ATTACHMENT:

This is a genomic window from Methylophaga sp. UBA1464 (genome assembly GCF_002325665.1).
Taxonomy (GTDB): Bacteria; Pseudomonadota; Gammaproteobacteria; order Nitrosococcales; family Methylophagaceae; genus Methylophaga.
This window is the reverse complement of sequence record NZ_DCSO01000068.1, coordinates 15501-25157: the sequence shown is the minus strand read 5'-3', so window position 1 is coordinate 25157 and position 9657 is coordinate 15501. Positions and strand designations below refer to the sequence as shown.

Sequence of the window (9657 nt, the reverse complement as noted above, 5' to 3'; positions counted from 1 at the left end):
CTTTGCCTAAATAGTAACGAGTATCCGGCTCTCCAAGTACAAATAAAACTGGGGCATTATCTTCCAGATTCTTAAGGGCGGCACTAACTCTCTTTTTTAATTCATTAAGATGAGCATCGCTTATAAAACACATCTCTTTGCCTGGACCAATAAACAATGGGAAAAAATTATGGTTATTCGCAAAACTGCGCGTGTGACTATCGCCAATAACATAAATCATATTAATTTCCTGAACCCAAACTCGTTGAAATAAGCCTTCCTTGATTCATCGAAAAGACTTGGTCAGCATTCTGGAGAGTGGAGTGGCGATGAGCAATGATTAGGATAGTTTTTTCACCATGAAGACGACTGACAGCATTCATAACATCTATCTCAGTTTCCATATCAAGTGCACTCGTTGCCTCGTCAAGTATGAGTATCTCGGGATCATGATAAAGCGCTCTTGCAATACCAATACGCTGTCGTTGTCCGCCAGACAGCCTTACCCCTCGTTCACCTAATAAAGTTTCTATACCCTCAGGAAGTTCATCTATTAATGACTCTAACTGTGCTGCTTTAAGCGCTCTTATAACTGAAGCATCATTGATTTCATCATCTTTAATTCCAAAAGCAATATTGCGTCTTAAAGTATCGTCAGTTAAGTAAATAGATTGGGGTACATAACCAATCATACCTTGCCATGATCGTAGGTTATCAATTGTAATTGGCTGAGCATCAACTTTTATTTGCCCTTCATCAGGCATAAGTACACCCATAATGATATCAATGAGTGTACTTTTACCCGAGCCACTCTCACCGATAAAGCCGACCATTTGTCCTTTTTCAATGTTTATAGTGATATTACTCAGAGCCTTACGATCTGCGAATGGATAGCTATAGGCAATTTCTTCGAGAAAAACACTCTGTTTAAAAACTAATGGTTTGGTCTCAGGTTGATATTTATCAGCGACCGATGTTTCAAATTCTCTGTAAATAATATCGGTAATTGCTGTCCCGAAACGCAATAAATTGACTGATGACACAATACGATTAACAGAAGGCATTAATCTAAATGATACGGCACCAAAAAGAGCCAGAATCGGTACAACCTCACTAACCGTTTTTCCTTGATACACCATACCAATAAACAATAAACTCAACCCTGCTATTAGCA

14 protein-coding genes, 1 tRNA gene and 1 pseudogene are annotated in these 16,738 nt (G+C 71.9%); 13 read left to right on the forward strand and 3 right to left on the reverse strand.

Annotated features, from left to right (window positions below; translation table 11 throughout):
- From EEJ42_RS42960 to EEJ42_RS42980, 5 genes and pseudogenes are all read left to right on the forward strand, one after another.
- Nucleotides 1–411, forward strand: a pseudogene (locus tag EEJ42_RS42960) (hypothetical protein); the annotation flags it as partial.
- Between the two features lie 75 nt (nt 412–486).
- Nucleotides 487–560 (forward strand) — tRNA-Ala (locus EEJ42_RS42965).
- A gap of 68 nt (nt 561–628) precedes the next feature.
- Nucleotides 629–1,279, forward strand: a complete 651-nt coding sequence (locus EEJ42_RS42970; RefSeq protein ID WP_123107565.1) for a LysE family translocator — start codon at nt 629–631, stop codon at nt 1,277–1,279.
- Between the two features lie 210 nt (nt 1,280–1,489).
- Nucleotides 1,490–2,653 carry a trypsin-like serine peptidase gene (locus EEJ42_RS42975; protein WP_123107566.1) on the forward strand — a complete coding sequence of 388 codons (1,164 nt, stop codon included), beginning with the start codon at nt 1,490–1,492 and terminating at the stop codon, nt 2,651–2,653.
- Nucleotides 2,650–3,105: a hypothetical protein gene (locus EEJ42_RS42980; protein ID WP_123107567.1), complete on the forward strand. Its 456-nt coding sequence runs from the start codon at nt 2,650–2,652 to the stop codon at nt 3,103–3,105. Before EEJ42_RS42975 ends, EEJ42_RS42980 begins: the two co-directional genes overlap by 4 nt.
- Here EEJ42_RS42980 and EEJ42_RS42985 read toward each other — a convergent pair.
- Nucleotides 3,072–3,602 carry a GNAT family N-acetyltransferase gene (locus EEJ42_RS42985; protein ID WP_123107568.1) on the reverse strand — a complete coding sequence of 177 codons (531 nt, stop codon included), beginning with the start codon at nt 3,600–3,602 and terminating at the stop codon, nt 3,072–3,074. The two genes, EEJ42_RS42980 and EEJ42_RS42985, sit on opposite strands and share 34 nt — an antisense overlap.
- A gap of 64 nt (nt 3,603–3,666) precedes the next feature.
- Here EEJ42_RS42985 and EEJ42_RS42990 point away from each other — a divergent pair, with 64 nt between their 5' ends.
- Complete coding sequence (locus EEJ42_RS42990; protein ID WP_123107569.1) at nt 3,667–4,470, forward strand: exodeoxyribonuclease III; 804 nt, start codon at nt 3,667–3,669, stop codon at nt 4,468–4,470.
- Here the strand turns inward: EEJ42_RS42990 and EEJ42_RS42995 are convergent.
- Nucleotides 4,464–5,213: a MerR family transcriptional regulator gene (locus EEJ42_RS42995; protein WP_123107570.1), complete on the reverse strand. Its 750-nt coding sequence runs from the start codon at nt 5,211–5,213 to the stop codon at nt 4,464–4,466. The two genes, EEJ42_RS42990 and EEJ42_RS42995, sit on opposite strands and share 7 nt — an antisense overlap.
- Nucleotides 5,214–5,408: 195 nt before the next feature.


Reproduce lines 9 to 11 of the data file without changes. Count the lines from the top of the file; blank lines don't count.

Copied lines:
- Nucleotides 1–411, forward strand: a pseudogene (locus tag EEJ42_RS42960) (hypothetical protein); the annotation flags it as partial.
- Between the two features lie 75 nt (nt 412–486).
- Nucleotides 487–560 (forward strand) — tRNA-Ala (locus EEJ42_RS42965).